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A Glimpse into the future of learning

http://www.knowledgeworks.org/sites/default/files/A-Glimpse-into-the-Future-of-Learning-Infographic_0.pdf

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Designing Personalized Learning Experiences The phrase “personalized learning” gets tossed around a lot in education circles. Sometimes it’s used in the context of educational technology tools that offer lessons keyed to the academic level of individual students. Other times it’s referring to the personal touch of a teacher getting to know a student, learning about their interests and tailoring lessons to meet both their needs and their passion areas. As with most education jargon, the phrase isn’t fixed, but it usually connects to the idea that not all students need the same thing at the same time.

PEEL project for enhancing effective learning The Project for Enhancing Effective Learning (PEEL) was founded in 1985 by a group of teachers and academics who shared concerns about the prevalence of passive, unreflective, dependent student learning, even in apparently successful lessons. They set out to research classroom approaches that would stimulate and support student learning that was more informed, purposeful, intellectually active, independent and metacognitive. The project was unfunded and not a result of any system or institution-level initiative.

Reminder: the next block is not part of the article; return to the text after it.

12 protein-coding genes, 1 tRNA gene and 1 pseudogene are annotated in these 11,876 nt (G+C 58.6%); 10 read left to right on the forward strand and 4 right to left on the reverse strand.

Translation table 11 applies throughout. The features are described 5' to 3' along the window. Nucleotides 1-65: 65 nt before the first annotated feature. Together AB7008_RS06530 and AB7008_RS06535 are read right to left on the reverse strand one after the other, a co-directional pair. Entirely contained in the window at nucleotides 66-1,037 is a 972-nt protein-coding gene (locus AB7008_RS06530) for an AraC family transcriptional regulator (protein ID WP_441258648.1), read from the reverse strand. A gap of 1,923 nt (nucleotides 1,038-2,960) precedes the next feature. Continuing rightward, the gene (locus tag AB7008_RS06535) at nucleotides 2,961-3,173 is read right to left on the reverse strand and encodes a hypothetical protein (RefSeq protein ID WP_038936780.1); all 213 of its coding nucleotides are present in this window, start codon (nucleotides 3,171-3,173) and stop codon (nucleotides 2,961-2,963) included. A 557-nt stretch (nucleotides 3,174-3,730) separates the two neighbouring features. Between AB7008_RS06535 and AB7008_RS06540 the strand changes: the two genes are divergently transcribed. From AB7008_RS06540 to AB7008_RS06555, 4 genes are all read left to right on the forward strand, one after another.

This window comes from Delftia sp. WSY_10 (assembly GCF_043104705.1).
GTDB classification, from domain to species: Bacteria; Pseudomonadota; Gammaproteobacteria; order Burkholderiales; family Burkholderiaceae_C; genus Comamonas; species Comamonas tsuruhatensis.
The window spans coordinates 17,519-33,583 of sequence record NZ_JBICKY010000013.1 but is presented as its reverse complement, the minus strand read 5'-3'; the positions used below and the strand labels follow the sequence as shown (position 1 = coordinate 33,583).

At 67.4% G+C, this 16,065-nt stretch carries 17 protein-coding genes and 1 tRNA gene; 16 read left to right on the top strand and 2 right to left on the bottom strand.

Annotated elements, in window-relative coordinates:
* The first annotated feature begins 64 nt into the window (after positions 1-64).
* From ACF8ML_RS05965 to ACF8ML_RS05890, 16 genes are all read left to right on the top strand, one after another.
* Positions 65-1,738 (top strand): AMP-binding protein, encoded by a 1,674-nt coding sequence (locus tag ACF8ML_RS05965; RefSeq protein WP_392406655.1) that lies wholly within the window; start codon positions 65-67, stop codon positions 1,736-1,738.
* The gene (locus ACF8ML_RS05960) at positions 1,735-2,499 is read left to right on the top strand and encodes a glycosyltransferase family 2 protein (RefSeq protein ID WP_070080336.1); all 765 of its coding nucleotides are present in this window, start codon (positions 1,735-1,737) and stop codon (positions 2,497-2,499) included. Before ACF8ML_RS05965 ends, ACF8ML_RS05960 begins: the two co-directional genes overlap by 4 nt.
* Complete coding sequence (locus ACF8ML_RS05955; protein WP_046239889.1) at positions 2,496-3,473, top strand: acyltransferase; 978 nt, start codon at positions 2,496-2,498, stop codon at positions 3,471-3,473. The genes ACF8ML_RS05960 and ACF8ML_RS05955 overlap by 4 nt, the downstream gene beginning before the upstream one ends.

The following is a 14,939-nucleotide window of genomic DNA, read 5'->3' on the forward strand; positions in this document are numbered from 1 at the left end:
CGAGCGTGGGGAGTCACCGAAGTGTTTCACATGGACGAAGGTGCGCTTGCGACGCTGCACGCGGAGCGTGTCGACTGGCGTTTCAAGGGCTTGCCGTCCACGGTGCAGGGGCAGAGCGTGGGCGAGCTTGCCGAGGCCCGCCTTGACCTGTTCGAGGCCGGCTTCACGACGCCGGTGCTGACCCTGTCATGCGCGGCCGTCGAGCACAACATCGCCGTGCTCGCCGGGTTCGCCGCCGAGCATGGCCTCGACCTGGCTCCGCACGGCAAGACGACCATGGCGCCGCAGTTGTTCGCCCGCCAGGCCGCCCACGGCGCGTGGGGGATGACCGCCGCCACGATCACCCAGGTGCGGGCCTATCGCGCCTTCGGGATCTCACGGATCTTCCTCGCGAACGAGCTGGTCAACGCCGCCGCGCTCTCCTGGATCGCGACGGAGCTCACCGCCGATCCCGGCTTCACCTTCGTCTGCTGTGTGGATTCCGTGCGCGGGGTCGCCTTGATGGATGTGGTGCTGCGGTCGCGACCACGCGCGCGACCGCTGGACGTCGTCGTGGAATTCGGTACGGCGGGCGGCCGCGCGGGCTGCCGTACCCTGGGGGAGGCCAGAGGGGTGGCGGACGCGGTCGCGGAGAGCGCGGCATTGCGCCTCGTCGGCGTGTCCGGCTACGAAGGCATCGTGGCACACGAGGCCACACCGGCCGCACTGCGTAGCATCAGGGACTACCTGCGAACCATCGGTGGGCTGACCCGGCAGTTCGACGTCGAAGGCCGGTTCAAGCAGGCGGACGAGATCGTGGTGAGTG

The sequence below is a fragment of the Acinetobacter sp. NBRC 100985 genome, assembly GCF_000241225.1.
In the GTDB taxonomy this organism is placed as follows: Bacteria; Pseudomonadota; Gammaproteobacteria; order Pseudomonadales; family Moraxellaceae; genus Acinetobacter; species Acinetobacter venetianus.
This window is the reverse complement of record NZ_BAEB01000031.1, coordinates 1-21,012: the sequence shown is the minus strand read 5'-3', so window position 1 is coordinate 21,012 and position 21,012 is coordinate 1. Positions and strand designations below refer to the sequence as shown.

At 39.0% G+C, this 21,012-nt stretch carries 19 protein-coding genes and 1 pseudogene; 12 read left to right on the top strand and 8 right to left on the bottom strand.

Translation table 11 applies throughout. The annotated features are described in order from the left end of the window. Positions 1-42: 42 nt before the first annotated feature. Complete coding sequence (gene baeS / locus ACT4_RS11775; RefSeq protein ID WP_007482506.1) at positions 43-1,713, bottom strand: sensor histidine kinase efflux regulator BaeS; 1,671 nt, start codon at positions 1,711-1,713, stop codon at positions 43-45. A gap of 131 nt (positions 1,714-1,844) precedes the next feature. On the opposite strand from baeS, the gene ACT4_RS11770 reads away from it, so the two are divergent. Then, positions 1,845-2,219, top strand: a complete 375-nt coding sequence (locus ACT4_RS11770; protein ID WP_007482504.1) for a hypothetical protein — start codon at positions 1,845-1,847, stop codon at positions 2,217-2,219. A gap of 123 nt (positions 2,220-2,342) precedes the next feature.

Getting young people fluent in digital What do you get when you mix unemployed young people with a blended learning incubator in digital skills? That's what we at Fluency, a new education technology startup, plan to find out. We hope that our unique method of training young people in the skills that small businesses in the UK need, will be instrumental in helping some of the 1.4 million young people not in education, employment or training in the UK into sustainable employment. Helping Learners Remember What They Learn: 4 Time-Tested Principles Helping Learners Remember What They Learn: 4 Time-Tested Principles Highly competent instructional designers and professionals now make the most out of scientific research. They usually incorporate new insights, test them and repeat what works. Over time, the weaker insights falter then fade while the stronger ones remain. These scientific principles that stood the test of time are really worth looking at.

4 Essential Rules Of 21st Century Learning 4 Essential Rules Of 21st Century Learning by Jennifer Rita Nichols The term “21st century” has become an integral part of educational thinking and planning for the future. Educators and administrators are actively searching for ways to prepare students for the future, and the educational system has been evolving faster than ever before. Various studies have shown us that rote memorization is not an effective learning strategy, and that teacher-centered classrooms may not be the most efficiently structured ones for student engagement. However, despite learning about the skills that students will need to develop to become successful in the 21st century, as well as what beliefs about education may be worth hanging onto or throwing away, schools and teachers are left trying to figure out what their role needs to be in the education of their 21st century students.